Wednesday, March 10, 2010


There are many, many different ways to get involved on the Southern Miss campus. In fact the Southern Miss website states that there are "Over 270 Ways to get involved on campus." That site is such a great resource to find clubs to join whether they are department related or independent of academia. It's a great way to meet new people, network professionally, and make life-long friends. Two of the organizations that I am involved with are the Gay/Straight Alliance (GSA) and United Students Against Sweatshops/Student-Farmworker Alliance (USAS/SFA).

GSA: The Gay Straight Alliance of USM is meant to establish and maintain a safe and welcoming environment on campus and throughout Hattiesburg for gays, lesbians, bisexuals, transgender individuals, allies, and gay affirming organizations.

USAS/SFA: United Students Against Sweatshops (USAS) is part of a national movement of student groups and individual students fighting in solidarity with workers for sweatshop-free labor conditions and workers' rights.

FIND SOMETHING TO DO!! It's fun and something to add to your resume.

Monday, February 22, 2010

They say whatever you're looking for, you will find here.

" [voiceover] I can't say what made me fall in love with Vietnam - that a woman's voice can drug you; that everything is so intense. The colors, the taste, even the rain. Nothing like the filthy rain in London. They say whatever you're looking for, you will find here. They say you come to Vietnam and you understand a lot in a few minutes, but the rest has got to be lived. The smell: that's the first thing that hits you, promising everything in exchange for your soul. And the heat. Your shirt is straightaway a rag. You can hardly remember your name, or what you came to escape from. But at night, there's a breeze. The river is beautiful. You could be forgiven for thinking there was no war; that the gunshots were fireworks; that only pleasure matters. A pipe of opium, or the touch of a girl who might tell you she loves you. And then, something happens, as you knew it would. And nothing can ever be the same again."

-Thomas Fowler, The Quiet American

Four hours ago, I learned that the son (Joe W. Morgan, Jr.) of the Vietnam Veteran (Joe W. Morgan, Sr.) that went with my group to 'Nam passed away. I got the news; there was nothing I could do. Life goes on, yeah? Yeah, especially when one is in school. There's always work to be done. I was trying to think of another entry to make, when I began reminiscing about Joey. Study Abroad is very much a cultural experience, an experience USM facilitates. Click on the link to find out more about where you can go, the cost, and what classes you can take.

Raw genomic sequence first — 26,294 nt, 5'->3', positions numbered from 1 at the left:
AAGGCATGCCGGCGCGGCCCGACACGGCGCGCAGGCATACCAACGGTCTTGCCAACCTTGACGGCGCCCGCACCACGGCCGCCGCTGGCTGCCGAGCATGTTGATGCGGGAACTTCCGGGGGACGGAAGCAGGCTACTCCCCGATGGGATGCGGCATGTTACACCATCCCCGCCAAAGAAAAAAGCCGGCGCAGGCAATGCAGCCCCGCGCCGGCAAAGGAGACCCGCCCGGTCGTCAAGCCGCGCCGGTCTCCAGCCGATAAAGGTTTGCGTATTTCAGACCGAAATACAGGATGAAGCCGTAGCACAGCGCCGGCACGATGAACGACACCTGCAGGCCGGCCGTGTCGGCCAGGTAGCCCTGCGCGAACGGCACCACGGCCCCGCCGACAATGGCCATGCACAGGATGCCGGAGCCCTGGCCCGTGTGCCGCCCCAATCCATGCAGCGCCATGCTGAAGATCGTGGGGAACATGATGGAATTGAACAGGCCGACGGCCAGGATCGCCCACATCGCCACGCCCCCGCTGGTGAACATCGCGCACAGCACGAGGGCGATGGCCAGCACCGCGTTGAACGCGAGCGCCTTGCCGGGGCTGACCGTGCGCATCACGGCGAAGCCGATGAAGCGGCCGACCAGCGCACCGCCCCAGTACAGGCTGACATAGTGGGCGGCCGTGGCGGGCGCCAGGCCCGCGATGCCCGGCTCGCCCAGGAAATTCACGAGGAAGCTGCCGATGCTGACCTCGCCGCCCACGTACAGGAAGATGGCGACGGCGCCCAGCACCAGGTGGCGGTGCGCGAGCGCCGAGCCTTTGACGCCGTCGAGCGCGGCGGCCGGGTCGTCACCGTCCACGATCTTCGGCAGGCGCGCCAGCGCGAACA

This is a photolog of some of my time in Vietnam:

Those are not even my best shots; it's not even a fraction of the number of pictures I took. Everyone on the trip each took over 2,000 photographs. Ronald even filmed the entire trip; he has posted a few clips on YouTube:

In every study abroad class you take, I daresay, you will be required to keep a journal. Even if you are not required to, writing everyday about events or your life is a good skill to learn. It's more difficult than you think, sometimes you forget. Other times, there's so much to write you can't possibly jot it all down. Vietnam 2009 was a life changing experience. I loved it more than words can say. Here is an excerpt from my final assignment:


There is really so much more to write and even more no words could express. There is so much to tell about the beauty and the people of Vietnam. There were so many things I was interested in that I did not write about but very much appreciated having the opportunity to experience. The class was mainly about the war, and I did learn about it and its effects. Not all the effects were negative. The war pushed Vietnam prematurely into the Technological Era, and now they are developing. Mr. Morgan is a treasure. I am honored to have met him, and to have travelled to Vietnam with him. The trip was the most enjoyable thing and the best decision I have made in my life, so far. I did many things I never imagined I would do or even have the courage to do. It is easy to simultaneously lose and find yourself there. I shed tears as Hanoi disappeared underneath the clouds because not only was I leaving the most wonderful professor behind but also because I was leaving the precious gift he offered us. I will return to Vietnam."

I will return one day. This place is a shell you can safely leave a piece of your soul, and I did. It happened unintentionally. I didn't know my spirit was connecting with the land. There's so much to say about this experience, but there's is little time and not enough beautiful words in our language.

Sunday, February 21, 2010

Friday Morning in the Garden Room

Basically, the other posts that I've posted are not really related to USM. They concentrate more on my life in general. These next two posts will concern USM and me.